COMMENTARY | The Seattle Seahawks did the impossible and won the Super Bowl with a 5'11", 206-pound quarterback running the offense. Dallas Cowboys owner Jerry Jones will find it tempting to follow Seattle's lead and trade up to draft Texas A&M quarterback Johnny Manziel, but he needs to focus on the defense in the 2014 draft.
When Wilson entered the 2012 draft he dropped down to the third round because he did not possess prototypical size. He performed so well in training camp that he earned the starting quarterback spot despite the fact that Seattle had signed Matt Flynn to a large free agent contract to be their starting quarterback.
Wilson set the NFL on fire as a rookie passing for 3,357 yards and 26 touchdowns while rushing for 539 yards and a touchdown. He proved that size does not matter at quarterback when you can improvise in the pocket and make plays.
Meanwhile, Johnny Manziel was setting the college game on its head while becoming the first freshman to ever win the Heisman Trophy in 2013. Manziel, like Wilson, is an undersized quarterback who excels at improvising when a play breaks down and hurting defenses with both his arm and his feet.
He set an SEC record during his first year of college football by compiling 5,116 total yards of offense. In 2014 Manziel passed for 4,114 yards and rushed for 759 yards while scoring 46 total touchdowns.
Manziel's stellar play on the field has resulted in him being projected as a top five pick in the 2014 NFL draft. The Cowboys are waiting on a coin flip to see if they will have the No. 16 or the No. 17 selection in the first round. If they want to draft Manziel, they will have to make trades to move up in the first round.
The NFL is a copycat league and Jones has a history of following the lead of championship teams. In 2000 Jones tried to create a Dallas version of the "greatest show on turf" when he added wide receivers Joey Galloway, Raghib Ismael and James McKnight to the roster.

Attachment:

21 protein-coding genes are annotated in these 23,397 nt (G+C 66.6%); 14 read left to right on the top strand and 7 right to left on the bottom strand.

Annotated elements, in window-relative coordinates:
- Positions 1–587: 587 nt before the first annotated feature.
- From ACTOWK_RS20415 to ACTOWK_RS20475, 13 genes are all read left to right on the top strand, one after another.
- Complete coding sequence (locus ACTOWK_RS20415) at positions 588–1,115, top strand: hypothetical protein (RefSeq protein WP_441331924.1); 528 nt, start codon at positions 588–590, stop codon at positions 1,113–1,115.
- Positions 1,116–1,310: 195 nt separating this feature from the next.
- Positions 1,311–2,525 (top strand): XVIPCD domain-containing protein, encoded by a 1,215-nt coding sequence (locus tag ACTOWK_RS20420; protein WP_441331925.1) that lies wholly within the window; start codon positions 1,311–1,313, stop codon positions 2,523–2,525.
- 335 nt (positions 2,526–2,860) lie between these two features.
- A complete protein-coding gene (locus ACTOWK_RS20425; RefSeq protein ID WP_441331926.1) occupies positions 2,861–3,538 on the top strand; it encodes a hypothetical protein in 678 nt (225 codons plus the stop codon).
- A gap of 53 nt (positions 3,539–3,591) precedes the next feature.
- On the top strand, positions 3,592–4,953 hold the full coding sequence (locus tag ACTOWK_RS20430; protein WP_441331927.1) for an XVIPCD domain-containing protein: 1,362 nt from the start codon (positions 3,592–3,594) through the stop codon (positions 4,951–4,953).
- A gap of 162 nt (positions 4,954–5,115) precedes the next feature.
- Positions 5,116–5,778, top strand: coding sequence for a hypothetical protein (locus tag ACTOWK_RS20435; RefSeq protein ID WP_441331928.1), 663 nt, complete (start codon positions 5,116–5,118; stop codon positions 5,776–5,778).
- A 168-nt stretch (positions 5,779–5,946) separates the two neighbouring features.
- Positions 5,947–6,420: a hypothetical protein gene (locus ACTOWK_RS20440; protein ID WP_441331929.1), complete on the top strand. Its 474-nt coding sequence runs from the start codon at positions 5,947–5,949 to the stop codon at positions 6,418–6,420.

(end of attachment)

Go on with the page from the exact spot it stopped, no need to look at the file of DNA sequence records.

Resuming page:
After watching the 2012 New England Patriots advance to the AFC title game behind the play of tight ends Aaron Hernandez and Rob Gronkowski, Jones decided that the two-tight end offense was the key to NFL success. He selected tight end Gavin Escobar in the second round of the 2013 draft to team him up with Jason Witten and James Hanna in the Cowboys' two-tight end formation.
Escobar struggled to make an impact with only nine receptions in 16 games. The Cowboys abandoned the two-tight end formation when the emergence of Terrance Williams and Cole Beasley made the three-wide receiver formation more effective.
The Cowboys need to focus on defense in the 2014 draft. They need to address some major issues on the defensive line and at safety, while continuing to build their offensive line. The Cowboys have three selections in the first three rounds of the draft and ideally would pick two defensive tackles and a safety with those three picks.
Cowboys' defensive tackle Jason Hatcher had a career year in 2013 with 10 sacks but he is a free agent. Hatcher is 31 years old and you do not build an elite team in the NFL by paying for age. The Cowboys need to let Hatcher go to the highest bidder in free agency and replace him in the draft.
The latest mock drafts have the Cowboys selecting Alabama safety Ha Ha Clinton-Dix in the first round. That would be an excellent pick for the Cowboys if they go with defensive tackles in the second and third round.
A draft of Clinton-Dix, Pittsburgh defensive tackle Aaron Donald and Arizona State defensive tackle Will Sutton would be a tremendous coup for the Cowboys in 2014. Other possible defensive tackles Jones should consider include Louis Nix and Stephon Tuitt of Notre Dame, RaShede Hageman from Minnesota and Kelcy Quarles from South Carolina.
If the Cowboys select a defensive tackle in the first round, then they should consider Ed Reynolds from Stanford, Craig Loston from LSU and Terrence Brooks from Florida State in the second or third round of the draft.
Jones needs to ignore what everyone else has done in the past, and focus on his team's needs in the 2014 draft. He needs to avoid the temptation to move up in the draft, and use the first three Cowboys' selections on defensive players.
Michael Taglienti lives in Dallas, and has been covering all levels of football for six years. His articles have been featured on CNN and numerous other websites.
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